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Title: Optimisation of CML therapy
Author: Neelakantan, Pratap
ISNI:       0000 0004 5367 4180
Awarding Body: Imperial College London
Current Institution: Imperial College London
Date of Award: 2014
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TKI inhibitors have revolutionised CML therapy and the goals for management have shifted from finding newer therapies to optimising existing treatment approaches. We have tried to optimise CML therapy by identifying poor responders early by molecular monitoring, improve adherence by using self reported adherence and optimise intolerance by actively changing TKIs to overcome side effects. BCR-ABL PCR of < 10% at 3 months and < 1% at 6 months have become an accepted standard after the publication by Marin et al. We tried to combine the two measurements and showed that 3 month milestone predicts poor responders and is sufficient to consider changing therapy and that an additional measurement at 6 months does not add any further value. Most existing methods of determining adherence to medications are financially impossible to replicate on a day to day basis or too labour intensive. We tried to measure adherence by 4 different questionnaire based methods (visual adherence scale, Lu's scale, Haynes method and DAMS scale) and correlate it with clinical responses. We have showed that adherence by all methods correlated with clinical responses and Haynes method which quantifies adherence based on number of doses of medications missed over the last 7 days was the best indicator of adherence amongst all. We further looked at the interactions of daily routine, communication with the physician; access to internet and patients views on taking the medications with adherence to therapy and adherence was shown to be influenced by all of them. Majority of the patients on TKI therapy appeared to be anxious and nearly half of them depressed. Patients with a better QOL had improved adherences. We propose a model based on 4 questions with the most significance on multivariate analysis to be possibly used as a surrogate for adherence methods. It has been shown that intolerance affects adherence and hence outcomes. We have tried to improve intolerance by switching TKI therapy in patients who had attained CCyR and with chronic low grade side effects and showed that the side effects improved and all patients had further improvement in the molecular milestones with deepening responses.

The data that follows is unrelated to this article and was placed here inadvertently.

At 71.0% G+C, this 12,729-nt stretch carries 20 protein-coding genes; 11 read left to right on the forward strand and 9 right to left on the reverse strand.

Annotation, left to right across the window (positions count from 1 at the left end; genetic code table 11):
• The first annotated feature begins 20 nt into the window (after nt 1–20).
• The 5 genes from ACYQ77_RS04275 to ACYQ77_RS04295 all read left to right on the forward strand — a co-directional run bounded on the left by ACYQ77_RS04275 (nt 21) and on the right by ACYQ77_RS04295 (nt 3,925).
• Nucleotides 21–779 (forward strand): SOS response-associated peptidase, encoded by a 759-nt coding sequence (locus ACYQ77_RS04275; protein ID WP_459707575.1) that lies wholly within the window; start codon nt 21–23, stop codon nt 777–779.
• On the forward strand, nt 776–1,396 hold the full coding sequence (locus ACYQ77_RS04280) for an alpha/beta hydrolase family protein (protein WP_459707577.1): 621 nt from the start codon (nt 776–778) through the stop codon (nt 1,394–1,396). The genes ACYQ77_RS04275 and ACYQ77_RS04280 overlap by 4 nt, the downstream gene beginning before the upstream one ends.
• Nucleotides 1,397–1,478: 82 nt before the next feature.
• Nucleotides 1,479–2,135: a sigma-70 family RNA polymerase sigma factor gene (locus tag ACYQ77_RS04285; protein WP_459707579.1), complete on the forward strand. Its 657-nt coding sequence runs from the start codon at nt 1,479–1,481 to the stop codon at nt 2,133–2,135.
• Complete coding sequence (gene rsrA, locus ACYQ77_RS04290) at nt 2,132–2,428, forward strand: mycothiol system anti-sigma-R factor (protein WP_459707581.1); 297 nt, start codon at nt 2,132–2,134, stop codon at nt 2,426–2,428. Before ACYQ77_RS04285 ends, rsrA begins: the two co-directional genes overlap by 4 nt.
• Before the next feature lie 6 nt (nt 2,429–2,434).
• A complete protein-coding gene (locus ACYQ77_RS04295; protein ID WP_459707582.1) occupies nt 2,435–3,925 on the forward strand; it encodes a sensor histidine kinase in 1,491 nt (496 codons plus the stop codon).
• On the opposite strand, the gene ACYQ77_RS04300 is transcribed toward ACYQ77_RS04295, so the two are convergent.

Supervisor: Marin Costa, David ; Rezvani, Katy Sponsor: Not available
Qualification Name: Thesis (M.D.) Qualification Level: Doctoral
EThOS ID:  DOI: Not available